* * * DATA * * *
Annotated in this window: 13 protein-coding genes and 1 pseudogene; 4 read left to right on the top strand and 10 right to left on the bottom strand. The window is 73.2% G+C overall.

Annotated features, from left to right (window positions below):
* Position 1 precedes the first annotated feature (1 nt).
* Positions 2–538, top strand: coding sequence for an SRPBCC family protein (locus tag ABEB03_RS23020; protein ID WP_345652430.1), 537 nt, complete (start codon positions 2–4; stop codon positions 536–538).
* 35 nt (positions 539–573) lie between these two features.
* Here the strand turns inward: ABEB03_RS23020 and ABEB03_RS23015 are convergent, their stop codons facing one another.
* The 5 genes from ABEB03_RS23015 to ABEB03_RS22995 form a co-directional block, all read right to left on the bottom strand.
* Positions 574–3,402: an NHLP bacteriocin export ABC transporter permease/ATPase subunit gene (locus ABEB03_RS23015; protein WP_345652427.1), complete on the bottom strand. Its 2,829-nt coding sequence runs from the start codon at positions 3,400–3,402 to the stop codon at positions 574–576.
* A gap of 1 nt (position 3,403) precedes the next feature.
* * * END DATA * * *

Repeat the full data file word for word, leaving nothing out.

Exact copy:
Annotated in this window: 13 protein-coding genes and 1 pseudogene; 4 read left to right on the top strand and 10 right to left on the bottom strand. The window is 73.2% G+C overall.

Annotated features, from left to right (window positions below):
* Position 1 precedes the first annotated feature (1 nt).
* Positions 2–538, top strand: coding sequence for an SRPBCC family protein (locus tag ABEB03_RS23020; protein ID WP_345652430.1), 537 nt, complete (start codon positions 2–4; stop codon positions 536–538).
* 35 nt (positions 539–573) lie between these two features.
* Here the strand turns inward: ABEB03_RS23020 and ABEB03_RS23015 are convergent, their stop codons facing one another.
* The 5 genes from ABEB03_RS23015 to ABEB03_RS22995 form a co-directional block, all read right to left on the bottom strand.
* Positions 574–3,402: an NHLP bacteriocin export ABC transporter permease/ATPase subunit gene (locus ABEB03_RS23015; protein WP_345652427.1), complete on the bottom strand. Its 2,829-nt coding sequence runs from the start codon at positions 3,400–3,402 to the stop codon at positions 574–576.
* A gap of 1 nt (position 3,403) precedes the next feature.